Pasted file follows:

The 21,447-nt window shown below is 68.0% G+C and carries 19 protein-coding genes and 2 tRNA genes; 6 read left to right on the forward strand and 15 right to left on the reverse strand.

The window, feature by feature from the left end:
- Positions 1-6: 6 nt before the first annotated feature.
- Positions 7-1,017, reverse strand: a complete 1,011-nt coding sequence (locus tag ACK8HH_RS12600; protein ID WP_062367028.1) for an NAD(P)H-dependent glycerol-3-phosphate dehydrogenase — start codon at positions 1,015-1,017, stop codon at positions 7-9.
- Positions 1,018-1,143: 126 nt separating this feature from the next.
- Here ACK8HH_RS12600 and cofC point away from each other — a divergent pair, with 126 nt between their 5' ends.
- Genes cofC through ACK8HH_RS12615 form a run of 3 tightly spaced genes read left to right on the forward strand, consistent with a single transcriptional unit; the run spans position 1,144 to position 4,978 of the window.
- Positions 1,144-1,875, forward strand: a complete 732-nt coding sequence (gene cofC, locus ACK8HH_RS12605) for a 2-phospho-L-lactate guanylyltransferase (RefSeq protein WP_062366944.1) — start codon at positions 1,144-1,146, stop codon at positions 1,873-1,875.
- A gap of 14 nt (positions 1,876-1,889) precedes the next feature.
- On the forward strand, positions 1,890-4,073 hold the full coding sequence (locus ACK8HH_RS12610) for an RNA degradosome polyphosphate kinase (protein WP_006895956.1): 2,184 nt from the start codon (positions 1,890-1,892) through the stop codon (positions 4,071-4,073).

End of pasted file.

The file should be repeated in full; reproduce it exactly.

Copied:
The 21,447-nt window shown below is 68.0% G+C and carries 19 protein-coding genes and 2 tRNA genes; 6 read left to right on the forward strand and 15 right to left on the reverse strand.

The window, feature by feature from the left end:
- Positions 1-6: 6 nt before the first annotated feature.
- Positions 7-1,017, reverse strand: a complete 1,011-nt coding sequence (locus tag ACK8HH_RS12600; protein ID WP_062367028.1) for an NAD(P)H-dependent glycerol-3-phosphate dehydrogenase — start codon at positions 1,015-1,017, stop codon at positions 7-9.
- Positions 1,018-1,143: 126 nt separating this feature from the next.
- Here ACK8HH_RS12600 and cofC point away from each other — a divergent pair, with 126 nt between their 5' ends.
- Genes cofC through ACK8HH_RS12615 form a run of 3 tightly spaced genes read left to right on the forward strand, consistent with a single transcriptional unit; the run spans position 1,144 to position 4,978 of the window.
- Positions 1,144-1,875, forward strand: a complete 732-nt coding sequence (gene cofC, locus ACK8HH_RS12605) for a 2-phospho-L-lactate guanylyltransferase (RefSeq protein WP_062366944.1) — start codon at positions 1,144-1,146, stop codon at positions 1,873-1,875.
- A gap of 14 nt (positions 1,876-1,889) precedes the next feature.
- On the forward strand, positions 1,890-4,073 hold the full coding sequence (locus ACK8HH_RS12610) for an RNA degradosome polyphosphate kinase (protein WP_006895956.1): 2,184 nt from the start codon (positions 1,890-1,892) through the stop codon (positions 4,071-4,073).